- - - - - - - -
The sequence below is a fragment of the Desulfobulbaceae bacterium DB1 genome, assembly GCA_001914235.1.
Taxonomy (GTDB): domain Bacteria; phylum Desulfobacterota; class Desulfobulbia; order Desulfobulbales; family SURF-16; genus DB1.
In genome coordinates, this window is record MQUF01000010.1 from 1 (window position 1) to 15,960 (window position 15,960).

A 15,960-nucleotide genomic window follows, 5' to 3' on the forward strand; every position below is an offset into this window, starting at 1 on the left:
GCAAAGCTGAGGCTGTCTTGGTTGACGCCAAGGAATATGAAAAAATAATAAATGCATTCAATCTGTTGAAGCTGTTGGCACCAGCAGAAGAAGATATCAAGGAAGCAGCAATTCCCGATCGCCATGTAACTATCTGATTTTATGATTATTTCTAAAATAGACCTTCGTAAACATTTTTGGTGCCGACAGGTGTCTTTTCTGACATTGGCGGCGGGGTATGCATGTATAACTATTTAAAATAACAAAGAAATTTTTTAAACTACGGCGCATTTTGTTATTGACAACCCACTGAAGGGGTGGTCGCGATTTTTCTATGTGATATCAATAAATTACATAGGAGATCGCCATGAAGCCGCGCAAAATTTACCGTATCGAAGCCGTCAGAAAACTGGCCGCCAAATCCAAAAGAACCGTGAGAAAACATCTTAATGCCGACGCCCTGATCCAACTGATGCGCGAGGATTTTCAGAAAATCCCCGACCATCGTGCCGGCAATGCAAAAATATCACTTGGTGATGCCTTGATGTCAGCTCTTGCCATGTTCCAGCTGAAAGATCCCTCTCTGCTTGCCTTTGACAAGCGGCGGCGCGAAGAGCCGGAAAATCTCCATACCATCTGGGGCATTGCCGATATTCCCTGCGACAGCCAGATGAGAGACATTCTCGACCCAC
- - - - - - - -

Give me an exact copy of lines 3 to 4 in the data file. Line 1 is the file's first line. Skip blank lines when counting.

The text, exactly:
In genome coordinates, this window is record MQUF01000010.1 from 1 (window position 1) to 15,960 (window position 15,960).

A 15,960-nucleotide genomic window follows, 5' to 3' on the forward strand; every position below is an offset into this window, starting at 1 on the left: